Apache Corp. (APA) offers one of the most levered bets on higher energy prices, because the company is aggressively growing production, and is still in the early stages of a multi-year expansion. For this reason we profiled the company before and now after posting earnings on November 1st, it is appropriate to update our projections.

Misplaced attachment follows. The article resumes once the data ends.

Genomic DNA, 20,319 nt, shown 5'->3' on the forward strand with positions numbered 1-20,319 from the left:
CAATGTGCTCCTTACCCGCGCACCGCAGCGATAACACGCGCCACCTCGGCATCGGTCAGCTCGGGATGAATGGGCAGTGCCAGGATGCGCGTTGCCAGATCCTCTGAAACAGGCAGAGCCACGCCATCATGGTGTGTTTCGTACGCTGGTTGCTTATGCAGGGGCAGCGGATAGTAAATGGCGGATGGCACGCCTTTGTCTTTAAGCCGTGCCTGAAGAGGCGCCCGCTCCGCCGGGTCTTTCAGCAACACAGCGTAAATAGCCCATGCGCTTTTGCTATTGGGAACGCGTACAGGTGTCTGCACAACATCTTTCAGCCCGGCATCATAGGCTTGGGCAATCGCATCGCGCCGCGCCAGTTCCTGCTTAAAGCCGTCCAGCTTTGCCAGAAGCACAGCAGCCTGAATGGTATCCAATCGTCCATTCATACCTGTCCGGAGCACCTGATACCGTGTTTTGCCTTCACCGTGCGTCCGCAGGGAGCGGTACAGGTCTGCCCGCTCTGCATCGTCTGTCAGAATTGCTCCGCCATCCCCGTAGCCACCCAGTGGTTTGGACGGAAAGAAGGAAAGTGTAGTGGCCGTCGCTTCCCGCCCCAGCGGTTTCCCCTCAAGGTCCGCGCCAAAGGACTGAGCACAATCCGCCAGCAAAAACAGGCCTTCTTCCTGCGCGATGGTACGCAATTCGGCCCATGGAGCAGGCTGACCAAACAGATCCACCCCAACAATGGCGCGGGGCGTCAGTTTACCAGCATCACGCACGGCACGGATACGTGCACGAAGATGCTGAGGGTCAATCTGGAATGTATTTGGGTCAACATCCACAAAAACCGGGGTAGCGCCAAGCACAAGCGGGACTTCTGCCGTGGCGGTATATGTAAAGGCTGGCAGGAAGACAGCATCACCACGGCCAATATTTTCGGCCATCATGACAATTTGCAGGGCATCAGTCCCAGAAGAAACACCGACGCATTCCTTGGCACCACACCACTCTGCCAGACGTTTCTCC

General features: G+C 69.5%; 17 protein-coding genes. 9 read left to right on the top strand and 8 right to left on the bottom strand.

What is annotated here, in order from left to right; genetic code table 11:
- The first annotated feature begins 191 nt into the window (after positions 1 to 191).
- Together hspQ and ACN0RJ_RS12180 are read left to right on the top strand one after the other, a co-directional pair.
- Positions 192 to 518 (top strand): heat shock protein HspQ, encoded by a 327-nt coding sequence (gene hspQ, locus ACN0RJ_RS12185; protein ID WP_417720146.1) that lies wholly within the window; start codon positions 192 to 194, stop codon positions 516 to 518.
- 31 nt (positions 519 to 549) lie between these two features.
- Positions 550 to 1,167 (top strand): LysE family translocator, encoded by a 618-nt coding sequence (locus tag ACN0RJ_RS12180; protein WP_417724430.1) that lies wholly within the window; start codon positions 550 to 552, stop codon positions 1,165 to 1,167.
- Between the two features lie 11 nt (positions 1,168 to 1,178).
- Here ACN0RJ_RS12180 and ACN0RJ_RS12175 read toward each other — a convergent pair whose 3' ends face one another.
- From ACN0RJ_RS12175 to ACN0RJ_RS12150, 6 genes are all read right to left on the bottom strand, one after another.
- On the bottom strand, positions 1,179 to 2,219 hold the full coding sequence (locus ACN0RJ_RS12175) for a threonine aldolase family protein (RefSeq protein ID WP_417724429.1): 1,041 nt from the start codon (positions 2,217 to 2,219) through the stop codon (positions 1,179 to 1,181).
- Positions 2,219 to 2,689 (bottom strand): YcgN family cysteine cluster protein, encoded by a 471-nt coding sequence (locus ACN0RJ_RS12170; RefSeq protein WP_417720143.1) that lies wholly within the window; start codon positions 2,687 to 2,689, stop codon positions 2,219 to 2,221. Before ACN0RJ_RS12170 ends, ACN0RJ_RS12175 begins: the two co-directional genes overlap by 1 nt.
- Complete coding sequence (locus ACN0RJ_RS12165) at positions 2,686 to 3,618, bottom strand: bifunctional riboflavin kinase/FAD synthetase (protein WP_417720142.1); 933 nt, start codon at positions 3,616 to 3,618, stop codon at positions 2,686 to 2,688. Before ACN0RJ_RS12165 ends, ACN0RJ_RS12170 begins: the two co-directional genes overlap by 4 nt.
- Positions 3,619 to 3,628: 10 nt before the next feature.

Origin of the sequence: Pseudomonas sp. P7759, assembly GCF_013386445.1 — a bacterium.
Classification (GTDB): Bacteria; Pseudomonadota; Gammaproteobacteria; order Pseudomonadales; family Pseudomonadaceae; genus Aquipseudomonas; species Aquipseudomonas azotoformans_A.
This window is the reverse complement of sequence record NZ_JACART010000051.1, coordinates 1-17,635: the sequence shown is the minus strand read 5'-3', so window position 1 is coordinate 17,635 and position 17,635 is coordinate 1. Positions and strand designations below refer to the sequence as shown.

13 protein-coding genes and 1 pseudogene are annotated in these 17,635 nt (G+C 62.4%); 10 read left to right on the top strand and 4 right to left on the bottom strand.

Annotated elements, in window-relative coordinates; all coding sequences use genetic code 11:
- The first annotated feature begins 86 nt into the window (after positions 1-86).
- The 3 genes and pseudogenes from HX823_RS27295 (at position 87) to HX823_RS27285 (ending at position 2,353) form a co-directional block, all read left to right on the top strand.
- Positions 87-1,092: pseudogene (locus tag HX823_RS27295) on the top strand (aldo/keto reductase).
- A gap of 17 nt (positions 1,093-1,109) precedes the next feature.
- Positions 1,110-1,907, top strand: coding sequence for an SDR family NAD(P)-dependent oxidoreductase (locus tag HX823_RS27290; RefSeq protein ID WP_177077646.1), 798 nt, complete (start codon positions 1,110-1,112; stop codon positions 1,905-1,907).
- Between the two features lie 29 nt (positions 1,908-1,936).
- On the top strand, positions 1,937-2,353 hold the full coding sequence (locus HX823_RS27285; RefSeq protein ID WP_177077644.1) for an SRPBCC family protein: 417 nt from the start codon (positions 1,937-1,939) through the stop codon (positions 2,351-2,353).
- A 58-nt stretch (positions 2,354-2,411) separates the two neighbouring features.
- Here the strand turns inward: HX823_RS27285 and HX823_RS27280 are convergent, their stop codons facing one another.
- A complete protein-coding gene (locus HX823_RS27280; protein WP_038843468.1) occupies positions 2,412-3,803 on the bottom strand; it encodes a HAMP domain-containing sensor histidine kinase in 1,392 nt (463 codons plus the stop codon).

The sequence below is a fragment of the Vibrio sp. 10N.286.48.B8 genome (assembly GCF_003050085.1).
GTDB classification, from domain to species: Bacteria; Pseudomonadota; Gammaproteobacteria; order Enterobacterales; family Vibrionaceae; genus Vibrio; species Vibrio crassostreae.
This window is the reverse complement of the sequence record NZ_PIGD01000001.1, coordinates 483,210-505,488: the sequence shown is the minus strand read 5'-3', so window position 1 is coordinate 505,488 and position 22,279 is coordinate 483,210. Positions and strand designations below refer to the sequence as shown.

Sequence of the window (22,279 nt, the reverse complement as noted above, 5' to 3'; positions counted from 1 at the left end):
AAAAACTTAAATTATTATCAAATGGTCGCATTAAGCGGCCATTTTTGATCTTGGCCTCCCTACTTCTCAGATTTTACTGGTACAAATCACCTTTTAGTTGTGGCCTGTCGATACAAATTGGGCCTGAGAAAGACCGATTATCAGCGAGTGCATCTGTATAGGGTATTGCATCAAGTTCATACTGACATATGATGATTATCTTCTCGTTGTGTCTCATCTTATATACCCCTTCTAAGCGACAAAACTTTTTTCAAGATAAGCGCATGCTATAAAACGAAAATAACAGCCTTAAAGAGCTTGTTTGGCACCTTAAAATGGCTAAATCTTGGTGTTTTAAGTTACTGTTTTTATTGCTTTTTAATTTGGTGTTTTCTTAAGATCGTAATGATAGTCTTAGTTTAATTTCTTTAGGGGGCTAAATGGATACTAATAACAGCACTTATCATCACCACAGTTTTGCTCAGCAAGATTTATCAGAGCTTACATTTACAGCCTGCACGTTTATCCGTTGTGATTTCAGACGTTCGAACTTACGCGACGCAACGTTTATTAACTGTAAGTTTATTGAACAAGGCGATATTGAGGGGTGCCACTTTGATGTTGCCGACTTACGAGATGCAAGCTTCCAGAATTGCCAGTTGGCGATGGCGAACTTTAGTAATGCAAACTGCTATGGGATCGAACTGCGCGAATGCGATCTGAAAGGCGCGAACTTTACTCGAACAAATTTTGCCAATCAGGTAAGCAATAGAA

On November 1st, Apache reported earnings of $161MM or $0.41 per diluted share, on revenue of $4.1 billion. Adjusted earnings totaled $861MM or $2.16 per share. Adjustments totaled $700MM and include a noncash property right signed in Canada, a change in tax rate on decommissioning expenditures for North Sea oil and gas facilities, a foreign currency fluctuation adjustment and some smaller M&A and transition costs. The noncash after-tax write-down of Apache's Canadian oil and gas properties totaled $390MM, bringing the year-to-date amount to $1.4 billion. These non-cash charges, and production delays have been far too common of late, but I appreciate management taking accountability for the mistakes, and I'm confident that they will resolve the issues sooner rather than later. These Canadian properties were 77% natural gas at year end 2011, so if prices continue to perk up, it is possible that Apache could recoup some of these losses. Cash flow from operations was $2.4 billion for the quarter. Cash margins were $41.54 per BOE in the quarter, which was up 5% sequentially, but down 10% YoY. Debt to total capital is manageable at 27%, and the company ended the quarter with $318MM in cash and total debt of $11.6 billion.